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Fed: Young people could turn to crime and prostitution

01 May 2009 1:38 PM

CANBERRA, May 1 AAP - Under the federal government's "earn or learn" compact, young people could turn to crime and prostitution to make ends meet, one of the nation's largest welfare organisations warns.

The federal government is tightening eligibility requirements for the youth allowance and family tax benefit, forcing young people under 20 to either work or train.

"What we're saying to young Australians is sitting around isn't an option," Employment Minister Julia Gillard said on Friday.

That stance is fair enough for most young people without a job, but not every one of them, the Salvation Army says.

"It is simply not possible to attend training courses or obtain employment when you don't know where you will be sleeping each night," Captain Paul Moulds, coordinator of the army's Oasis Youth Network said.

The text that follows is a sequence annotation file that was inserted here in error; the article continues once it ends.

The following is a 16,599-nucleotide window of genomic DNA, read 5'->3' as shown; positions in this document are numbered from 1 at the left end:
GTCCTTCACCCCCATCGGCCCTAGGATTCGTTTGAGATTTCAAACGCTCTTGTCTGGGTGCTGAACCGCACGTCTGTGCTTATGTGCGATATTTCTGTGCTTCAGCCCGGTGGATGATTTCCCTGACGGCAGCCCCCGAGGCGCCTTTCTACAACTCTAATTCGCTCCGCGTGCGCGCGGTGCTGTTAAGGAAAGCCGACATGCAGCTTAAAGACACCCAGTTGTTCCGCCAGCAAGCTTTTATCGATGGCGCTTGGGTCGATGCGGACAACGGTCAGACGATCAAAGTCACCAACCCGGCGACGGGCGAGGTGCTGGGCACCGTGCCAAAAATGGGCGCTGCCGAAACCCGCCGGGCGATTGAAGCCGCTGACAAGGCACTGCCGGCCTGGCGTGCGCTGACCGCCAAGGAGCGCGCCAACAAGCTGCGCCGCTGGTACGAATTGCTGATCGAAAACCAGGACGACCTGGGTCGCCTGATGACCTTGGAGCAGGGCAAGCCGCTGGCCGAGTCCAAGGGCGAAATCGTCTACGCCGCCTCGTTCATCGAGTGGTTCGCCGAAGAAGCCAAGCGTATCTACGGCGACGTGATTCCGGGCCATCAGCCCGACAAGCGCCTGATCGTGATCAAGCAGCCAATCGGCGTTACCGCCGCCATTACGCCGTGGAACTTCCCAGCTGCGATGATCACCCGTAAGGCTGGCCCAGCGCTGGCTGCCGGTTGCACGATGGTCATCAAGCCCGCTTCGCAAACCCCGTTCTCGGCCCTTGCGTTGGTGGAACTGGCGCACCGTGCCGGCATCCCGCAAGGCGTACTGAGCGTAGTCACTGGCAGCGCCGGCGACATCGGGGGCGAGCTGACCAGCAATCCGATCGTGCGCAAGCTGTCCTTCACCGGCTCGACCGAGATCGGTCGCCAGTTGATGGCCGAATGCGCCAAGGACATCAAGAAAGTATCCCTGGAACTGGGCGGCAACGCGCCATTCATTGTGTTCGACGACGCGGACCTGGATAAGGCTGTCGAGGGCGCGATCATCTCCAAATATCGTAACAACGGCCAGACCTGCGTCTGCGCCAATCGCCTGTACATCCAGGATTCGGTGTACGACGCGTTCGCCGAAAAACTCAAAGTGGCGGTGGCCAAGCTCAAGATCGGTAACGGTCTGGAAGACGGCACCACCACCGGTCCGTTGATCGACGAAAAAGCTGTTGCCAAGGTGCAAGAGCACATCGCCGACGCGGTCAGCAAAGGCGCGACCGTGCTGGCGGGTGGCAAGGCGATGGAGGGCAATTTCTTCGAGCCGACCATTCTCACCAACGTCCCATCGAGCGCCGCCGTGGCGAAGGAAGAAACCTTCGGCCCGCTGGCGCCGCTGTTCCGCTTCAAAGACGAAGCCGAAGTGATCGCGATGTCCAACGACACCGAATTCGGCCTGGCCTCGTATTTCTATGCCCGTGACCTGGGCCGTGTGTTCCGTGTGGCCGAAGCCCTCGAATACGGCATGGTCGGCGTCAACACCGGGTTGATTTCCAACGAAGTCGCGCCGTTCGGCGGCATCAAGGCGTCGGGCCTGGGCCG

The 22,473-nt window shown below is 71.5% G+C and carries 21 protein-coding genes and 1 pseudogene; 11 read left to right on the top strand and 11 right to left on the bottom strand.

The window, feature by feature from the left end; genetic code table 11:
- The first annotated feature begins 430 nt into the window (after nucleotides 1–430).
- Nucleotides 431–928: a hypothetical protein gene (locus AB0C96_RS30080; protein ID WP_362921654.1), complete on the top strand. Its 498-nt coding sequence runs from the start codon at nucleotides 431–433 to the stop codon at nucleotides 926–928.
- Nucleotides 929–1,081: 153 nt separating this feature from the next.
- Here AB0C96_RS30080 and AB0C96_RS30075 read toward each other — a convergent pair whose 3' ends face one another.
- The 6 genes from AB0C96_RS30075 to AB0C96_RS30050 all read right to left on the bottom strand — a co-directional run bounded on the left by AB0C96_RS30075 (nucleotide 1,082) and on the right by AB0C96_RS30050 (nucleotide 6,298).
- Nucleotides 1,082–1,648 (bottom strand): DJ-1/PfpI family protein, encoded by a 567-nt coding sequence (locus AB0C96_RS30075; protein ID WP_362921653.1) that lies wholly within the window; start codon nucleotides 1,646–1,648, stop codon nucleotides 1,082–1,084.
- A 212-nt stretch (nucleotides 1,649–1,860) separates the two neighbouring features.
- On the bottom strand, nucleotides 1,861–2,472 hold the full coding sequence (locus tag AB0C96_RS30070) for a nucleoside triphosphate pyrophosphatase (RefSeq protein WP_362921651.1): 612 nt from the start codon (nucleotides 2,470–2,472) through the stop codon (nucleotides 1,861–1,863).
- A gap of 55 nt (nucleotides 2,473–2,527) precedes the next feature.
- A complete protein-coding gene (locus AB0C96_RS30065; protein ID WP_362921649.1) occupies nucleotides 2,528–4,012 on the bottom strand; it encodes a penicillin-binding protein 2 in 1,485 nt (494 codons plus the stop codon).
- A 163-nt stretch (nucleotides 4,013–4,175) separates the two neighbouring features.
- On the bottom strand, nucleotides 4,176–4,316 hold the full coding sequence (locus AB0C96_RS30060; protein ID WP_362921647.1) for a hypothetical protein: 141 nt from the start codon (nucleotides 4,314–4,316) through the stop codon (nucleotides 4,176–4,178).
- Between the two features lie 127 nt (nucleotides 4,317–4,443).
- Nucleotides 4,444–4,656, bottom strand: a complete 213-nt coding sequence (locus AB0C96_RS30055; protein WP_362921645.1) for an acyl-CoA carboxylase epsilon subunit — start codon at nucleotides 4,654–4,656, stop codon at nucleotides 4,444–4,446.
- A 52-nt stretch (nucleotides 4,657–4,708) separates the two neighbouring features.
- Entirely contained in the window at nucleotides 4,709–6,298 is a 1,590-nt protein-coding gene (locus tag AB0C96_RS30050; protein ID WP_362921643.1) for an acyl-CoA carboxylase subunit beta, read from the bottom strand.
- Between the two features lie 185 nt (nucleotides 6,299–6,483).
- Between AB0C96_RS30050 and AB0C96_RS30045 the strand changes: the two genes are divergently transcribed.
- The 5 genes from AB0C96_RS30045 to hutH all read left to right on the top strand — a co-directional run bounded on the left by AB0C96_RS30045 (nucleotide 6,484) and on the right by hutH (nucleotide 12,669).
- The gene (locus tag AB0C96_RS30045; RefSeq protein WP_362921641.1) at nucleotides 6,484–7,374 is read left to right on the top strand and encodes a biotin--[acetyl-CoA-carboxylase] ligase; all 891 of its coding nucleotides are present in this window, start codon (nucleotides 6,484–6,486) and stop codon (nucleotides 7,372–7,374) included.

The 2006 Census revealed that 32,444 young people were homeless in Australia, and there was a danger they would be further disadvantaged by the policy.

Homeless young people would still require income assistance while they addressed their personal circumstances, Captain Moulds said.

"Some could turn to crime or prostitution."

The Salvation Army is looking for an assurance of a continued safety net for homeless young people, saying the compact with young Australians should be guaranteed access to safe and decent housing.

Ms Gillard accepted there were young people living in difficult circumstances, such as homelessness.

"But with creative provision of education, they can be back, back learning, back gaining self esteem and self respect and back gaining opportunities that are going to make a difference for the rest of their lives."